Examining the Role of Social Media in the Cloud

industry bytes 0 Comments
Jan 23

The New Year promises to bring new developments in the areas of cloud technology and social media, and many industry experts expect these developments will significantly affect how corporations marshal their electronic data. Three articles have come out in the last week examining the role of social media in the cloud and how cloud technology could ultimately affect the business world.

An article by Aaron D. Crews for Computerworld.com, "In Civil Litigation, 'Private' Social Media is not Private," illustrates how social media could be exploited in civil litigation. Despite users' presumption of "private" social interaction on websites such as Facebook, the public nature of the postings makes the interaction highly discoverable for use in the courtroom.

"Cloud Computing in Social Media: Electronic Discovery Concerns and Considerations" details the burgeoning relationship between cloud technology and social media. The Metropolitan Corporate Counsel article, written by Ashish S. Prasad, looks into the inherent risks of cloud technology and how social media's role in cloud technology could potentially expose confidential and proprietary information. The second part of the article deals with the discoverability of this cloud information and the best practices for utilizing the cloud and social media without exposing your company to unwanted risks.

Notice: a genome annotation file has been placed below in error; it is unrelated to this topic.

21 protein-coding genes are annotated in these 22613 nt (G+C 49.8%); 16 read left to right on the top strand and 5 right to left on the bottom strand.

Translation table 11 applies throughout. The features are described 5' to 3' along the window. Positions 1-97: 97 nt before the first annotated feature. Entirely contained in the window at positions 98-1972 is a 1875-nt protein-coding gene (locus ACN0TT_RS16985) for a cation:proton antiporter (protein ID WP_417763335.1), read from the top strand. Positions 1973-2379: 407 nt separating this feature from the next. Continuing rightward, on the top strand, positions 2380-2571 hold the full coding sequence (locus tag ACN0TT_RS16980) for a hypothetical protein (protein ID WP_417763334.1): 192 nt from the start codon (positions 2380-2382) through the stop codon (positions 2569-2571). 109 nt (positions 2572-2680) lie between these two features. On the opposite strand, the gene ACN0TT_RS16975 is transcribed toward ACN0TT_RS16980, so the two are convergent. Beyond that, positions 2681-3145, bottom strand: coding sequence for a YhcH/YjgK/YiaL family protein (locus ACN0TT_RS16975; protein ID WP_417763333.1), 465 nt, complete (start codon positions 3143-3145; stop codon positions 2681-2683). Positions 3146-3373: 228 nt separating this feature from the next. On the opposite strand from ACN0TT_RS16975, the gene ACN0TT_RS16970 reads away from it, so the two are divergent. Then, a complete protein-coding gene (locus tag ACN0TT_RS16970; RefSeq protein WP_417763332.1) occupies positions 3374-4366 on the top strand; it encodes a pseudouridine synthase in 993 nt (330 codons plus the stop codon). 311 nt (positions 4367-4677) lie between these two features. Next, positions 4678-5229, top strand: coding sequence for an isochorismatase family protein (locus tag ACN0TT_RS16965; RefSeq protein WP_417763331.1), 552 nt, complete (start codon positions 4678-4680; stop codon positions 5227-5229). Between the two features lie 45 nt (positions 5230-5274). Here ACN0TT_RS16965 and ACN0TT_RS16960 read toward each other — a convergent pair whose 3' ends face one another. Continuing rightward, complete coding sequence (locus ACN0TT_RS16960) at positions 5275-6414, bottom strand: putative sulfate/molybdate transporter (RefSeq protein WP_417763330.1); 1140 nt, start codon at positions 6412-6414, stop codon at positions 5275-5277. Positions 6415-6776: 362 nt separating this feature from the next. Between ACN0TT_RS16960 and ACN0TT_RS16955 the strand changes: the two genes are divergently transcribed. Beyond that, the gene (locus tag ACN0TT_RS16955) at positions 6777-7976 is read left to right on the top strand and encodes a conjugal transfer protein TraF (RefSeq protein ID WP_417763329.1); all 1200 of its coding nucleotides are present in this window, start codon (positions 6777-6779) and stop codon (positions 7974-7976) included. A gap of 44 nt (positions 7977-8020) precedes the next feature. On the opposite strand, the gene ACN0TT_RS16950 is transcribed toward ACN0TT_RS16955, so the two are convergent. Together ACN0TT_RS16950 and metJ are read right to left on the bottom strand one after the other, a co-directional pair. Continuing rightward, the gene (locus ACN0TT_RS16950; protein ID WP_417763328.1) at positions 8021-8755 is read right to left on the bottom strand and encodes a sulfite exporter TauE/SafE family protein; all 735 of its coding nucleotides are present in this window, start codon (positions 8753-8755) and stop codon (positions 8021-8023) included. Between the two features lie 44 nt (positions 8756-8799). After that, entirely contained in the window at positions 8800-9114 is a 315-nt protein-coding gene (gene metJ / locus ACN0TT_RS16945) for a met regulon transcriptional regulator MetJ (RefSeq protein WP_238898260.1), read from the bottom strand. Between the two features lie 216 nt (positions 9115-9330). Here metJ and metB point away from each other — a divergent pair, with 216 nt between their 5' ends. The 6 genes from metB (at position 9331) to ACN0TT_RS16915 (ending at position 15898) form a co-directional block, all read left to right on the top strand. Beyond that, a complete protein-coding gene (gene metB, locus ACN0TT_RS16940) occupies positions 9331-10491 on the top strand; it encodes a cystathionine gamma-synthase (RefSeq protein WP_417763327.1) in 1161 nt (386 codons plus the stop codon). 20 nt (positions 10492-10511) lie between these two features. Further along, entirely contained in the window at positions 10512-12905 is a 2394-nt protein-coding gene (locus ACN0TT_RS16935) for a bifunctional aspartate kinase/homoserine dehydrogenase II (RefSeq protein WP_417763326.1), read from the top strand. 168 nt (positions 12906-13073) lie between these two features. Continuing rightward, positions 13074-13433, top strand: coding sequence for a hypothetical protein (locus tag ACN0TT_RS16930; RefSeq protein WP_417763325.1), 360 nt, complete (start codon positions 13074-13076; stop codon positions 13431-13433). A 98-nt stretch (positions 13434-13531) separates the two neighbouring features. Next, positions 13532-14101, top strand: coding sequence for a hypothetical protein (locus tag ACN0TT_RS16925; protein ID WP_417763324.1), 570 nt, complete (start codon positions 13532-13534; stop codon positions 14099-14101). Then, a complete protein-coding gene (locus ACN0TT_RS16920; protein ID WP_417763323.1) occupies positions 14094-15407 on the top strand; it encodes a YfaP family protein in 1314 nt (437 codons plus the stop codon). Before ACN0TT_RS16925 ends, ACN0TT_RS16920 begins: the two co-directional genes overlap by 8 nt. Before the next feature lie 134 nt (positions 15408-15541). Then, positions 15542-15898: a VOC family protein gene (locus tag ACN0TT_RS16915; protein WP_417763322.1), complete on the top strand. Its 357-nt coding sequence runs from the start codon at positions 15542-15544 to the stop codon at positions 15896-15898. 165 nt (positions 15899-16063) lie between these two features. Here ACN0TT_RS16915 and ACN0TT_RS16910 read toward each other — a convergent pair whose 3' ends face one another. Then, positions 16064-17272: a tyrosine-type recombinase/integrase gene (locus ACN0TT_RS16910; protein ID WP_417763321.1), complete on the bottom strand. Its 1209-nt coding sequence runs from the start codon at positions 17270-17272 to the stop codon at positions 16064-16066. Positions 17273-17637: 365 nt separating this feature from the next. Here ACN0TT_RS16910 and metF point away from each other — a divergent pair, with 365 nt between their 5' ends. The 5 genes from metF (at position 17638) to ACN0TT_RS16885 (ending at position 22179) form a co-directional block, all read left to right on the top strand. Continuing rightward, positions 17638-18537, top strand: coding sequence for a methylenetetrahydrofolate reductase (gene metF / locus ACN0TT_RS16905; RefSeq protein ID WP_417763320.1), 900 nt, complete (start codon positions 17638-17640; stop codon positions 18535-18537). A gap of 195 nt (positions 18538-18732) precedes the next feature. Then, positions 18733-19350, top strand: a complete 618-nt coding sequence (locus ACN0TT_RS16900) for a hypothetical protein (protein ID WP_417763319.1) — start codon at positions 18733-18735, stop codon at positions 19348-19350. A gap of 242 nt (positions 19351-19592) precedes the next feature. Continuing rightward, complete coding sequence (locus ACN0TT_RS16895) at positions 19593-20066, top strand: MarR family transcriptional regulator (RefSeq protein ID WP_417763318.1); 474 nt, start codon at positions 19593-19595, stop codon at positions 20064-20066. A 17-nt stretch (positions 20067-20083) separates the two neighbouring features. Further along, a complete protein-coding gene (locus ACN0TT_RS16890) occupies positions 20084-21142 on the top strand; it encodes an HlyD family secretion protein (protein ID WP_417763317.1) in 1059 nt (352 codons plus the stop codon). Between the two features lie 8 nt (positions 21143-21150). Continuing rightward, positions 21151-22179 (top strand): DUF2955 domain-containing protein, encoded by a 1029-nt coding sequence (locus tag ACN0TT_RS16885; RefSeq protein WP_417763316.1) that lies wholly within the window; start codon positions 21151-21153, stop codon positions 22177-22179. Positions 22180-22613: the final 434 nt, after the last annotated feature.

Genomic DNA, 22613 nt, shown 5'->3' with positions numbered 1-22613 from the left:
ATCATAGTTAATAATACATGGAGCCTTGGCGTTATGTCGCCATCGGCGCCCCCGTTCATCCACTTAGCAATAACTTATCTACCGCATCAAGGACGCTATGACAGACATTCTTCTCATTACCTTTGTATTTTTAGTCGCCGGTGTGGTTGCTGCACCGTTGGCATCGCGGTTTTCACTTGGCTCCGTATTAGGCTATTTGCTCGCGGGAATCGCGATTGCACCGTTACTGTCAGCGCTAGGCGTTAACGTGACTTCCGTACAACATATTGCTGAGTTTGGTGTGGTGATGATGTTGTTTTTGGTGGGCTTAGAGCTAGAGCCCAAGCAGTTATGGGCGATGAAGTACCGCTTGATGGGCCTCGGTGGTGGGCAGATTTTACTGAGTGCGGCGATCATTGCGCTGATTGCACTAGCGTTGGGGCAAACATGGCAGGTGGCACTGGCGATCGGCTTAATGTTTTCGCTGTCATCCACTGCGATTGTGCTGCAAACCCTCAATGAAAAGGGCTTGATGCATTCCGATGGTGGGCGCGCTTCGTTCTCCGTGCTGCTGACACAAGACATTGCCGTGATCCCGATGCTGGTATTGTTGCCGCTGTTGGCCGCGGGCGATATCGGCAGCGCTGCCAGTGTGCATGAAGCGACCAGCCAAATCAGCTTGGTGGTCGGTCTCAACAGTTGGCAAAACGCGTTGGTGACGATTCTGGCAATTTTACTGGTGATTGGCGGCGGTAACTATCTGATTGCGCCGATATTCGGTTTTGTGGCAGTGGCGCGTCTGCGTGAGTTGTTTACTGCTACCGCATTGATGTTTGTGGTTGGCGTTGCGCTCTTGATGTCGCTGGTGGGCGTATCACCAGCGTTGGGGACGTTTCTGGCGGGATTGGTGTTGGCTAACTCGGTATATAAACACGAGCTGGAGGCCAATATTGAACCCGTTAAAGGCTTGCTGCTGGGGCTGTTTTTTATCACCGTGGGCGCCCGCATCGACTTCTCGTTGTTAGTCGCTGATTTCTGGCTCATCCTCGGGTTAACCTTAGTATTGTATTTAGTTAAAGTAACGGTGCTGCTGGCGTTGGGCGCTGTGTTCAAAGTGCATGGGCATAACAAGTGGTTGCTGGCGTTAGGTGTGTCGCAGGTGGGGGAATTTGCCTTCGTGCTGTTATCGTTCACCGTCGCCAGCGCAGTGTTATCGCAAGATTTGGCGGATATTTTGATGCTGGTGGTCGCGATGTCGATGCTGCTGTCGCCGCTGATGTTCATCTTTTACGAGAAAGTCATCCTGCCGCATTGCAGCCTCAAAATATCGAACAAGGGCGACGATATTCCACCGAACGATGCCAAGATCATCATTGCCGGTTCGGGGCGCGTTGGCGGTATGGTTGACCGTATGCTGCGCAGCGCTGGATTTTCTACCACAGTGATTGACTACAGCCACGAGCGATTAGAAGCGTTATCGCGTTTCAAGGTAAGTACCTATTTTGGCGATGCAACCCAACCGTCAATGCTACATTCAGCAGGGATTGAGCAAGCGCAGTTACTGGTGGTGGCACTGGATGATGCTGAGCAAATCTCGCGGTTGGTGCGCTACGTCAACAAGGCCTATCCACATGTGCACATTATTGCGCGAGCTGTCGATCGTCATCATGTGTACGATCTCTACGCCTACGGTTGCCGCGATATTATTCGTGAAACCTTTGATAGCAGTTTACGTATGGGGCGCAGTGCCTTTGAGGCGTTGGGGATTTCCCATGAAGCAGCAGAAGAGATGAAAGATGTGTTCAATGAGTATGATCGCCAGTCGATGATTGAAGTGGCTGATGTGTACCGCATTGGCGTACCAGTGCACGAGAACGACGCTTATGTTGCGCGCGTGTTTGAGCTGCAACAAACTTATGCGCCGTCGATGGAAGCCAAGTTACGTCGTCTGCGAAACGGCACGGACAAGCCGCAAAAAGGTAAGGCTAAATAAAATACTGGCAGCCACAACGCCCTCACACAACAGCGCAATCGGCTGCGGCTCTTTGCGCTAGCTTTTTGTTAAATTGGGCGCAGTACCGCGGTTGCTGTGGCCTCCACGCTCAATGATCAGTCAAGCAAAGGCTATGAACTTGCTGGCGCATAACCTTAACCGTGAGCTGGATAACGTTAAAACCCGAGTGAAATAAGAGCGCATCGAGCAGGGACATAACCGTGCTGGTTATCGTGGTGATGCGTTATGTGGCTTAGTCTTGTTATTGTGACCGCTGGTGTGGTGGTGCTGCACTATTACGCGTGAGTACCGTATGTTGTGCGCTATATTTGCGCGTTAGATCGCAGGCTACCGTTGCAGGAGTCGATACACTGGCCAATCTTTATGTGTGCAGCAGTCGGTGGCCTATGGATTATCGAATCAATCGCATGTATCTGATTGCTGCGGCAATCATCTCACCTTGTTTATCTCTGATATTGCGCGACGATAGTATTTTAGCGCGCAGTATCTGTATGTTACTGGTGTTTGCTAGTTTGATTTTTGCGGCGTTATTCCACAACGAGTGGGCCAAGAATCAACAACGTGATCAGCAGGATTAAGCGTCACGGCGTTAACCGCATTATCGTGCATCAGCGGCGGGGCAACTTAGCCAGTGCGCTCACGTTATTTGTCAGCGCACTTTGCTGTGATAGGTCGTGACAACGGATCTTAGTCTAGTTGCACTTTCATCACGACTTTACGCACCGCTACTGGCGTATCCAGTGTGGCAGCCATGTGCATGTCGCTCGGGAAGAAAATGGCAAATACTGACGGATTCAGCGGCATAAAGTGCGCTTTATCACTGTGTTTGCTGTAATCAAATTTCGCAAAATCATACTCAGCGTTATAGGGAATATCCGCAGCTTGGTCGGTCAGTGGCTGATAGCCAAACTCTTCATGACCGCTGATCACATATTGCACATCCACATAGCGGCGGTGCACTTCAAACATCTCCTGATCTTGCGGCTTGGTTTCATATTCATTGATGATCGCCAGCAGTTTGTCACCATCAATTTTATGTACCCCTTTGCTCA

The third article worth reading is a piece on Law.com by Ben Barnett and Regan Hunt Crotty. The article, "For E-Discovery, Don't Get Caught with Your Head in the Cloud," examines e-Discovery's role in managing cloud data. The first half of the article talks to the control and jurisdictional issues companies face when remotely housing corporate data. The second half of the article details data retention and preservation issues that should be considered when considering a cloud solution. Each of these articles bring a different perspective to how the advancements in cloud technology are rapidly evolving traditional notions of privacy and how we can protect ourselves while still keeping pace.



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